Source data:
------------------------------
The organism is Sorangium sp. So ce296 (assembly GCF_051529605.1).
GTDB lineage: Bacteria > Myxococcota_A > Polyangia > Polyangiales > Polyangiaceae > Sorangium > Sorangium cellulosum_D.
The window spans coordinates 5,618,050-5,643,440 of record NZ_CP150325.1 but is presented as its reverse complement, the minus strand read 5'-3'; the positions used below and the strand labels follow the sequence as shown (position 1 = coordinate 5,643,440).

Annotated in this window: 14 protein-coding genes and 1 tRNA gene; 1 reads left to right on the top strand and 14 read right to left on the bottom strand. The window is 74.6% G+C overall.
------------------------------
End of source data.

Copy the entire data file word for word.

The organism is Sorangium sp. So ce296 (assembly GCF_051529605.1).
GTDB lineage: Bacteria > Myxococcota_A > Polyangia > Polyangiales > Polyangiaceae > Sorangium > Sorangium cellulosum_D.
The window spans coordinates 5,618,050-5,643,440 of record NZ_CP150325.1 but is presented as its reverse complement, the minus strand read 5'-3'; the positions used below and the strand labels follow the sequence as shown (position 1 = coordinate 5,643,440).

Annotated in this window: 14 protein-coding genes and 1 tRNA gene; 1 reads left to right on the top strand and 14 read right to left on the bottom strand. The window is 74.6% G+C overall.